27.6 • Steroids
In addition to fats, phospholipids, eicosanoids, and terpenoids, the lipid extracts of plants and animals also contain steroids, molecules that are derived from the triterpenoid lanosterol (Figure 27.7) and whose structures are based on a tetracyclic ring system. The four rings are designated A, B, C, and D, beginning at the lower left. The three 6-membered rings (A, B, and C) adopt chair conformations but are prevented by their rigid geometry from undergoing the usual cyclohexane ring-flips (Section 4.6).
Two cyclohexane rings can be joined in either a cis or a trans manner. With cis fusion to give cis-decalin, both groups at the ring-junction positions (the angular groups) are on the same side of the two rings. With trans fusion to give trans-decalin, the groups at the ring junctions are on opposite sides.
As shown in Figure 27.12, steroids can have either a cis or a trans fusion of the A and B rings, but the other ring fusions (B–C and C–D) are usually trans.
Substituent groups on the steroid ring system can be either axial or equatorial. As with simple cyclohexanes, equatorial substitution is generally more favorable than axial substitution for steric reasons. The hydroxyl group of cholesterol, for example, has the more stable equatorial orientation.
In humans, most steroids function as hormones, chemical messengers that are secreted by endocrine glands and carried through the bloodstream to target tissues. There are two main classes of steroid hormones: the sex hormones, which control maturation, tissue growth, and reproduction, and the adrenocortical hormones, which regulate a variety of metabolic processes.
Testosterone and androsterone are the two most important male sex hormones, or androgens. Androgens are responsible for the development of male secondary sex characteristics during puberty and for promoting tissue and muscle growth. Both are synthesized in the testes from cholesterol. Androstenedione is another minor hormone that has received particular attention because of its use by prominent athletes.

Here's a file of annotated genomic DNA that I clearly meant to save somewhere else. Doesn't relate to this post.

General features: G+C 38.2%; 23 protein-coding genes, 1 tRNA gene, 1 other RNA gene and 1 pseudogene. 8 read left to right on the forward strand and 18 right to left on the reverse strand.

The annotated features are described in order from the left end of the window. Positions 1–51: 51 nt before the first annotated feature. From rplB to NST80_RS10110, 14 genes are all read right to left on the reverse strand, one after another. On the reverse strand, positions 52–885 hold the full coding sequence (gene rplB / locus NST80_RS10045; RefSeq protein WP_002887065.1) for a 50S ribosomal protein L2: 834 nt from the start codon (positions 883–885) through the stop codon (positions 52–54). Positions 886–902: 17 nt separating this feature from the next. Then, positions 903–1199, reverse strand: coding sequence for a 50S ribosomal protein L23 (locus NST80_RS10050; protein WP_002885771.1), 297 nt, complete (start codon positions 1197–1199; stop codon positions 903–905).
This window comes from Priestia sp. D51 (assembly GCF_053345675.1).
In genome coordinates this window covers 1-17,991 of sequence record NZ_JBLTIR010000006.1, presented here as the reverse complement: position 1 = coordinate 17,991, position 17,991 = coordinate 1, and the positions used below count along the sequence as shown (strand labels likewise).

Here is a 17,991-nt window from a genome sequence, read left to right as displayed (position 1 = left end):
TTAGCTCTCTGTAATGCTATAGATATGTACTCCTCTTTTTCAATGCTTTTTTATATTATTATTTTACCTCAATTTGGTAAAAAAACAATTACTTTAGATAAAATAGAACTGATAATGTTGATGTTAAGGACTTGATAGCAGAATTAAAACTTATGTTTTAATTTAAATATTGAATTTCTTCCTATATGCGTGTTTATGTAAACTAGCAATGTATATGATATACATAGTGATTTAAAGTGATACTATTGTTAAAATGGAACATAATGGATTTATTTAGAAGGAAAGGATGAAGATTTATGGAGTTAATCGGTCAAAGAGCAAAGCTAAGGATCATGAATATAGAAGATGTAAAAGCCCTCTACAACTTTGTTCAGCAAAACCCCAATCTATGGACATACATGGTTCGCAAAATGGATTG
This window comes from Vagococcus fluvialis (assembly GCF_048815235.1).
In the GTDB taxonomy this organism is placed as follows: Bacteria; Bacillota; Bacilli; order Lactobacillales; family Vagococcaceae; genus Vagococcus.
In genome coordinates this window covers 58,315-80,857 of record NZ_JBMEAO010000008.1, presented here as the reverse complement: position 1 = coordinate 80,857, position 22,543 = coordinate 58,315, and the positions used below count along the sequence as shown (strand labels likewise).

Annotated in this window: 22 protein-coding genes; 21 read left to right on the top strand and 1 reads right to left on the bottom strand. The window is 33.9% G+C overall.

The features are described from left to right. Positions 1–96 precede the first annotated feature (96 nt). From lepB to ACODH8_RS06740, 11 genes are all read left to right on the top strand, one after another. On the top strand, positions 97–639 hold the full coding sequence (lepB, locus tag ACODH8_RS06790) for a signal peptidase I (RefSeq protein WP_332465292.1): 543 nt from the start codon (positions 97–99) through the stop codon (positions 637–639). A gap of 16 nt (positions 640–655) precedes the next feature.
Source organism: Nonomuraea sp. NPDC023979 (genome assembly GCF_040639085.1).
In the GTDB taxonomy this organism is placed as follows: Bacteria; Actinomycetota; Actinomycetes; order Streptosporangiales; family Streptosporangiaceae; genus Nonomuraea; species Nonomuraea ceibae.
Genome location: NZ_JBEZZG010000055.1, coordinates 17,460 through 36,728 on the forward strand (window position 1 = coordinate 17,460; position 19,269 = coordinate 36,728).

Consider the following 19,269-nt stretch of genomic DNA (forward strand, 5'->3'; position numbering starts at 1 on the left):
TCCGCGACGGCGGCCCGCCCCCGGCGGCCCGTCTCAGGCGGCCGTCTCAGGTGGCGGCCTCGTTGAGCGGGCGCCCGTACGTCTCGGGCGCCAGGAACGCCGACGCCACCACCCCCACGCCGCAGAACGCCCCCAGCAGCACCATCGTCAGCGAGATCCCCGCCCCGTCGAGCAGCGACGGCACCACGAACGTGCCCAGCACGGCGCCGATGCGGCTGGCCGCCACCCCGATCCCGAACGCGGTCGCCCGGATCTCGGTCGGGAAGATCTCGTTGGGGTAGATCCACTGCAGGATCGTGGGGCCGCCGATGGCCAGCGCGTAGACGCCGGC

Estrone and estradiol are the two most important female sex hormones, or estrogens. Synthesized in the ovaries from testosterone, estrogenic hormones are responsible for the development of female secondary sex characteristics and for regulation of the menstrual cycle. Note that both have a benzene-like aromatic A ring. In addition, another kind of sex hormone called a progestin is essential in preparing the uterus for implantation of a fertilized ovum during pregnancy. Progesterone is the most important progestin.
Adrenocortical steroids are secreted by the adrenal glands, small organs located near the upper end of each kidney. There are two types of adrenocortical steroids, called mineralocorticoids and glucocorticoids. Mineralocorticoids, such as aldosterone, control tissue swelling by regulating cellular salt balance between Na+ and K+. Glucocorticoids, such as hydrocortisone, are involved in the regulation of glucose metabolism and in the control of inflammation. Glucocorticoid ointments are widely used to bring down the swelling from exposure to poison oak or poison ivy.
In addition to the hundreds of steroids isolated from plants and animals, many more have been synthesized in pharmaceutical laboratories in the search for new drugs. Among the best-known synthetic steroids are oral contraceptives and anabolic agents. Most birth control pills are a mixture of two compounds, a synthetic estrogen, such as ethynylestradiol, and a synthetic progestin, such as norethindrone. Anabolic steroids, such as methandrostenolone (Dianabol), are synthetic androgens that mimic the tissue-building effects of natural testosterone.